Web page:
Publication Date

Spring 2018

Advisor(s) - Committee Chair

Dr. Aaron Wichman (Director), Dr. Amy Brausch, and Dr. Andrew Mienaltowski

Degree Program

Department of Psychological Sciences

Degree Type

Master of Science


Previous research has demonstrated that self-affirmation via values affirmations seem to buffer the self against perceived threats (Steele, 1988). An example of such a threat is opposing worldviews regarding civil liberties in counterterrorism policies. The present study uses the threat of worldview opposition in regards to counterterrorism policies in conjunction with an experimental induction of mortality salience to explore whether self-affirmation can attenuate increases in worldview defense following mortality salience. It was hypothesized that mortality salience would increase worldview defense, but that self-affirmation would decrease worldview defense following exposure to a worldview threat. When extremity of attitudes toward civil liberties in counterterrorism policies were considered in analyses, results indicated an interaction of self-affirmation and mortality salience, such that self-affirmation decreased worldview defense in participants in the mortality salience condition if they expressed extreme civil liberty attitudes. Results suggest that self-affirmation and mortality salience interact to predict worldview defense in those who care about civil liberties in counterterrorism policies. This study provides qualified theoretical support for self-affirmation theory (Steele, 1988). More research on the topic of self-affirmation and civil liberty attitudes is needed.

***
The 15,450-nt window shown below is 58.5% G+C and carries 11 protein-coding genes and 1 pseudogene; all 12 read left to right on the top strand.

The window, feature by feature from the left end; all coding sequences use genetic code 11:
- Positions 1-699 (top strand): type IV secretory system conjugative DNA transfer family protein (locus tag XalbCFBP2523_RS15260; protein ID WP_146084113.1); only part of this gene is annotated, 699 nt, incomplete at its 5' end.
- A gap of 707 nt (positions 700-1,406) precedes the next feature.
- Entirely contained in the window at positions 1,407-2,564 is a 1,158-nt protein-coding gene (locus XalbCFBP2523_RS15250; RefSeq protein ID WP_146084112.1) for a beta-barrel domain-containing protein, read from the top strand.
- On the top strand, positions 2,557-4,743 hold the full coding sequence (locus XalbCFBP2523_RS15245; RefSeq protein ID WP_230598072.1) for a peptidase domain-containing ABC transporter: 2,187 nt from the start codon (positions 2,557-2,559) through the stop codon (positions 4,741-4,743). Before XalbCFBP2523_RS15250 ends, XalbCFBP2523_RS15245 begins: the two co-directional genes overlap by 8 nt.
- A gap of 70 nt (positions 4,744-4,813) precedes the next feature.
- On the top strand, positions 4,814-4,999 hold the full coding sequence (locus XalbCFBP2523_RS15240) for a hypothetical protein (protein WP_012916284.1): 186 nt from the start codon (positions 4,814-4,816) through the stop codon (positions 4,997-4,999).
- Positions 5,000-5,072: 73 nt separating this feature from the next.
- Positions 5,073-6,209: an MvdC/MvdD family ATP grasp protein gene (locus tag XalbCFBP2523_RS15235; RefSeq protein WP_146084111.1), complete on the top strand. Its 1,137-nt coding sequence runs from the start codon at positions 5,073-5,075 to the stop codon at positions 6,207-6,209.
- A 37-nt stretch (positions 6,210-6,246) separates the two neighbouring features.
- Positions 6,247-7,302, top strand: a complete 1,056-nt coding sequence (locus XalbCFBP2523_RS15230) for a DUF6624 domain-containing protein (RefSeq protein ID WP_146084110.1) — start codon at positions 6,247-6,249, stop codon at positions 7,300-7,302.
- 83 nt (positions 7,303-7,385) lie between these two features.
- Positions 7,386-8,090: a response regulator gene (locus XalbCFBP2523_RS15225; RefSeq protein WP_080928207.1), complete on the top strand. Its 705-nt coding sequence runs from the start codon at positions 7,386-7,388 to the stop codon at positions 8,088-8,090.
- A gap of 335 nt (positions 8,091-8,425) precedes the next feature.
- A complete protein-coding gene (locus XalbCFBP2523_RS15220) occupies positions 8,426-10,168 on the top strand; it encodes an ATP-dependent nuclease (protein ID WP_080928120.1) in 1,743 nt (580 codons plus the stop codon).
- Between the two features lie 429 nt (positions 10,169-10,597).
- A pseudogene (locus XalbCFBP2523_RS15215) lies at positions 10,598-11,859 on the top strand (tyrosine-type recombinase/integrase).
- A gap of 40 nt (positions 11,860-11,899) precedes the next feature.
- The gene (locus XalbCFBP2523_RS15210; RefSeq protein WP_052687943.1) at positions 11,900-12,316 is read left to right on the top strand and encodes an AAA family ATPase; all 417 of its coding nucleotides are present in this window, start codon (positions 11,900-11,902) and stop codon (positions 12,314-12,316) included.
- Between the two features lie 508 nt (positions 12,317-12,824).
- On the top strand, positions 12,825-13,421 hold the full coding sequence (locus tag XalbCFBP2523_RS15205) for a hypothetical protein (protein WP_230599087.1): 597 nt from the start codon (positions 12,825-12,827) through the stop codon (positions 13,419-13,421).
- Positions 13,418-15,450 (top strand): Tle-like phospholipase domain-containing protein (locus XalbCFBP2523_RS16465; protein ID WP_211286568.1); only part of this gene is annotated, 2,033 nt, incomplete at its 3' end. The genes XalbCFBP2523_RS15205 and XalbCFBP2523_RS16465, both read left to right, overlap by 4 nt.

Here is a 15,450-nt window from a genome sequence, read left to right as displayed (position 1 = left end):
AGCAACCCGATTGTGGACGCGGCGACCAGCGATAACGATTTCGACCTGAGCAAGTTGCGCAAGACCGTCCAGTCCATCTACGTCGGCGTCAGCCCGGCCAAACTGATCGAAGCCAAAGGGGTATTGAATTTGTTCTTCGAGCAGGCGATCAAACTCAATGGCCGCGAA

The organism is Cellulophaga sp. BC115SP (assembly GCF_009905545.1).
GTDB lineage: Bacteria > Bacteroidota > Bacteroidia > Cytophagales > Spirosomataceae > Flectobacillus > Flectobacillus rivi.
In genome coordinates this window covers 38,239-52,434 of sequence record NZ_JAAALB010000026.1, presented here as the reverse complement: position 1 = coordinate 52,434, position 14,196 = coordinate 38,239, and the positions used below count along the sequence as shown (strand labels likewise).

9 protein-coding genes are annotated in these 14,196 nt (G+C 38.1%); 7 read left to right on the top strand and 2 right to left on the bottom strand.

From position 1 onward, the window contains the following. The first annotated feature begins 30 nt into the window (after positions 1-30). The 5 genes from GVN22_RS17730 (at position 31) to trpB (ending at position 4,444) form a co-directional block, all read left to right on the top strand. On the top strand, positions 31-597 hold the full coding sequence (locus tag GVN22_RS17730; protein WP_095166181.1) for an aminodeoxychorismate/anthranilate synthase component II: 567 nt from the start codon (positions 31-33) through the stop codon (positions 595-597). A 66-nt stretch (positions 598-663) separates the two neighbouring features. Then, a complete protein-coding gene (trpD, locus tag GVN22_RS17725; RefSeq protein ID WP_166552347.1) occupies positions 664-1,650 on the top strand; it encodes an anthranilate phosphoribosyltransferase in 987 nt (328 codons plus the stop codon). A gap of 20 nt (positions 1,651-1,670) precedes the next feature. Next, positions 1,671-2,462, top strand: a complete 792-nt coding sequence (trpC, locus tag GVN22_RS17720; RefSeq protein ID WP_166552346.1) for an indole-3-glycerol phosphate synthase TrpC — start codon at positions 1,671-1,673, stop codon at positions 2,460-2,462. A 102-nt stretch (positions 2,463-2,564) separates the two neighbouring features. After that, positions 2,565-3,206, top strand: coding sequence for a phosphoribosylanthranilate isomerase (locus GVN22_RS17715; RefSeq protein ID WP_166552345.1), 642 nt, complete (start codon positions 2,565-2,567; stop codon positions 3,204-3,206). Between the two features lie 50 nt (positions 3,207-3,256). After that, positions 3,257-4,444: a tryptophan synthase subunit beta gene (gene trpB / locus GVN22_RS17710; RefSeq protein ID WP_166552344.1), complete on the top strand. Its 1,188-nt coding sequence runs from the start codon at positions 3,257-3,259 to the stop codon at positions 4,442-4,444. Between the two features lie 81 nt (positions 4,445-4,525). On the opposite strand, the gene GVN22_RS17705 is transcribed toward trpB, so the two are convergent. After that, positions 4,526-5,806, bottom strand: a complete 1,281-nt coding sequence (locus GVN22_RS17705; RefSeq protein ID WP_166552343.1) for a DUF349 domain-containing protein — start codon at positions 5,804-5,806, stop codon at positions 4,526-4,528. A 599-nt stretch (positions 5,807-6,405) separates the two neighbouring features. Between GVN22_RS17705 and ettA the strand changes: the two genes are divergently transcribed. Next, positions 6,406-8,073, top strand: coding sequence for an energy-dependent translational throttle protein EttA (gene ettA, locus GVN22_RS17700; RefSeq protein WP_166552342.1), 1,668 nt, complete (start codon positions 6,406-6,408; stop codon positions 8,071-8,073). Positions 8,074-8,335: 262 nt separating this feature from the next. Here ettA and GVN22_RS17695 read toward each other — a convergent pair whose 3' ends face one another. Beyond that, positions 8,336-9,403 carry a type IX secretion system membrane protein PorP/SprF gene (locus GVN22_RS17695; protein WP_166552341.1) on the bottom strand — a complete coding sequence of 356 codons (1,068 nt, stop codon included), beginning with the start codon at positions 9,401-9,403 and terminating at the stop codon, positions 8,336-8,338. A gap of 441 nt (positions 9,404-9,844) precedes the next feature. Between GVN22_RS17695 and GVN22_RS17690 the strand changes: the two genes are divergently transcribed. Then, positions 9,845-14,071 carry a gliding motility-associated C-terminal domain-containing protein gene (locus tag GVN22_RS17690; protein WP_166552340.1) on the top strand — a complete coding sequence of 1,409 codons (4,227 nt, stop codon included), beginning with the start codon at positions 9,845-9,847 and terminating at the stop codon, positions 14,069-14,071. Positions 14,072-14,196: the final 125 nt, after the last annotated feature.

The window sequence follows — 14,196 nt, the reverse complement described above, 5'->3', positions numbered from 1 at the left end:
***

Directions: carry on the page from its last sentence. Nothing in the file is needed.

Experimental Analysis of Behavior | Personality and Social Contexts | Social Psychology